High school geometry
Two angles are congruent if and only if they have the same measure.
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- Hello, is there a difference between Congruent and Equivalent?(26 votes)
- Congruent is a term specific to geometry. Two figures are congruent when you can map one perfectly onto the other by reflection, rotating, and translating it without distortion.
Equivalent is a more general term. In general, it means 'the same as, in all relevant ways.' In the context of the video title 'Angle congruence equivalent to having same measure', it means that the sentence "These angles are congruent" is true exactly when "These angles have the same measure" is true.
That is, if these angles are congruent, then they have the same measure. And if they are not congruent, then they have different measures.(26 votes)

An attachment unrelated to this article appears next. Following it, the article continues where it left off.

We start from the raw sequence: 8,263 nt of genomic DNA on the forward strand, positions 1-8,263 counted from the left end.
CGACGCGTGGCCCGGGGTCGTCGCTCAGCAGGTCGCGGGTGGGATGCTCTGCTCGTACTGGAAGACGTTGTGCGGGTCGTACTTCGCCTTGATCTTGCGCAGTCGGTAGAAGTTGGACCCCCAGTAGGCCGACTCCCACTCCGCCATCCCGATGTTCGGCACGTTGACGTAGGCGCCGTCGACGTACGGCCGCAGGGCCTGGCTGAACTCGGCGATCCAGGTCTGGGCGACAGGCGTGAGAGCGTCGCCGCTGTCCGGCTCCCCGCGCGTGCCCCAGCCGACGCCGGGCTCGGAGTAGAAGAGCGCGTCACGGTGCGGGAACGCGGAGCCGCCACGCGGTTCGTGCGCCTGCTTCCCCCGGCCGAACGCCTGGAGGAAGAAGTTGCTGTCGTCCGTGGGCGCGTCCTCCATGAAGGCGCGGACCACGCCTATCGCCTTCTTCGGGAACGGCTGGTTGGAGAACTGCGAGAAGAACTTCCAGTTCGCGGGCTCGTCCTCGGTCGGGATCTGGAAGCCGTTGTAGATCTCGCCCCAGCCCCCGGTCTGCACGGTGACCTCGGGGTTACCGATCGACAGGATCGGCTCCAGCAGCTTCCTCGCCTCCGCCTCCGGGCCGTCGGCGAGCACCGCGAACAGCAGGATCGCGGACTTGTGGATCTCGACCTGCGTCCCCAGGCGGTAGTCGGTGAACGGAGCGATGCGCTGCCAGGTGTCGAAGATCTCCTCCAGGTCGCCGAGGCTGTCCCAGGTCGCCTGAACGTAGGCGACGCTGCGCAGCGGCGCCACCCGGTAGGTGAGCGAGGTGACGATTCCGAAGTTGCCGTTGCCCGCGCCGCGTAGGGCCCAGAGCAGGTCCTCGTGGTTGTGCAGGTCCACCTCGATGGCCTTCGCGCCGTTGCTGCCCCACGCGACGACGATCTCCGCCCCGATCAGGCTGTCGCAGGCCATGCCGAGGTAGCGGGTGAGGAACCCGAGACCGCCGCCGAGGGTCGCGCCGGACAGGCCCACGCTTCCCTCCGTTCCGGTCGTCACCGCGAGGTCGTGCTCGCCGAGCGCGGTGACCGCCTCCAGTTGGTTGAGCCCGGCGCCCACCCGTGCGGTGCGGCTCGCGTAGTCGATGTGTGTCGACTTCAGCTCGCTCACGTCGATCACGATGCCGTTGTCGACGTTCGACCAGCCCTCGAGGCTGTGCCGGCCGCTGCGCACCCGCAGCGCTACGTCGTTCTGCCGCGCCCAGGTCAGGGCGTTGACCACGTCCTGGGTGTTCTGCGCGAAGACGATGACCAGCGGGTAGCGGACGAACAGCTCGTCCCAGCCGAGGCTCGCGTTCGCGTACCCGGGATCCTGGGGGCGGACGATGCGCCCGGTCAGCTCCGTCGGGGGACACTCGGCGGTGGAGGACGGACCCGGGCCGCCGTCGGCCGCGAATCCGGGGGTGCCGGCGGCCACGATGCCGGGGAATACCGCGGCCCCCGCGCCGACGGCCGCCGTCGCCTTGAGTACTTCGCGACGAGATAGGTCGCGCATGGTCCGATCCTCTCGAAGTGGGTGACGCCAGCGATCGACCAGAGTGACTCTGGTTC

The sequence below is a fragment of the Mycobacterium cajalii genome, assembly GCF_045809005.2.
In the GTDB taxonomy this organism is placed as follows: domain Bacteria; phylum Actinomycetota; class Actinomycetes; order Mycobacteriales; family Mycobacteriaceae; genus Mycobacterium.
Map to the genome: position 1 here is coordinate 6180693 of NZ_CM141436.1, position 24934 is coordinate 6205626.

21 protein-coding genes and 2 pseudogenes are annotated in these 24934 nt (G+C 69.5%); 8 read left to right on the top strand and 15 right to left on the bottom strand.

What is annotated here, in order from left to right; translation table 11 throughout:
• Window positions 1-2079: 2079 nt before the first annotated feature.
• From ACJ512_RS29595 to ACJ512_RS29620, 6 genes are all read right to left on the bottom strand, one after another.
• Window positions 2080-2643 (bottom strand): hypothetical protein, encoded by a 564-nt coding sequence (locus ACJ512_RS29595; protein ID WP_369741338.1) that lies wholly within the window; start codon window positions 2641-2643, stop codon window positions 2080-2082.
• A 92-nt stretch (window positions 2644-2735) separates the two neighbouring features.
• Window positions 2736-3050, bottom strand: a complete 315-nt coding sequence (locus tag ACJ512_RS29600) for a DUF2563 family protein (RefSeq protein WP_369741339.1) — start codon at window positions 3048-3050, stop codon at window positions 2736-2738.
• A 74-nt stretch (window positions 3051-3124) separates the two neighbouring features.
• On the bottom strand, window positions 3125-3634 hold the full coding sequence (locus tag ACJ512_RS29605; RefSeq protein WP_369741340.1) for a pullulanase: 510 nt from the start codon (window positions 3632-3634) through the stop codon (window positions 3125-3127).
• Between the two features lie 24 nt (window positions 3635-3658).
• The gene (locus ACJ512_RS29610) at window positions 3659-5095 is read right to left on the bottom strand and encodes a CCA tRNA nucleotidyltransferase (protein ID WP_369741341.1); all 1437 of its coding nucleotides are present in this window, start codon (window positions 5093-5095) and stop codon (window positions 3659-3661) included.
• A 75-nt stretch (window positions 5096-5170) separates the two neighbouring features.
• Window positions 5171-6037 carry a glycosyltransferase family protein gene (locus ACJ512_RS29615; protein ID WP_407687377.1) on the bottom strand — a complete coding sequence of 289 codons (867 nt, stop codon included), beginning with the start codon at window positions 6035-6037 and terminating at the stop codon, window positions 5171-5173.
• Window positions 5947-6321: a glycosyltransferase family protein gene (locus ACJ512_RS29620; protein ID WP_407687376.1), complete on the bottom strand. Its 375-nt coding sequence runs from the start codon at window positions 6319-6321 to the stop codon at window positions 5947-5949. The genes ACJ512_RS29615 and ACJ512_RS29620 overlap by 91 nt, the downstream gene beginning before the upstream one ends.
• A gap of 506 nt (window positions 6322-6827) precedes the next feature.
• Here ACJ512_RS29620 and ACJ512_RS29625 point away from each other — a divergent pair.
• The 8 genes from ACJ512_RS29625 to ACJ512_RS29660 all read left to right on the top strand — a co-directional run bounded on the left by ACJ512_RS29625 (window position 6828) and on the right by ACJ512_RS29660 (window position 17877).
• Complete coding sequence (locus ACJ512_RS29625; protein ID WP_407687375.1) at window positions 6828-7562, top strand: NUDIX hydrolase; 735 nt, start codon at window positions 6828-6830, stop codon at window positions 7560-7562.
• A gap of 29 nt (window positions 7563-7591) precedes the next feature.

- At3:25, what's "prime"? When would we see that? And how would we write that?(3 votes)
- This is a second meaning of prime in math, like in the transformers movies (Optimus Prime). It is an indication of a point that has been moved by one of the transformation (translation, rotation, reflection, or dilation) and is represented as A' B' or C'. So the original point A is moved to A', the original point B is moved to B', and the original point C is moved to C'.
You could even do two transformations on a point and end up with A double prime A".(12 votes)
- so does congruent (≅) mean both equal (=) and similar (~)(3 votes)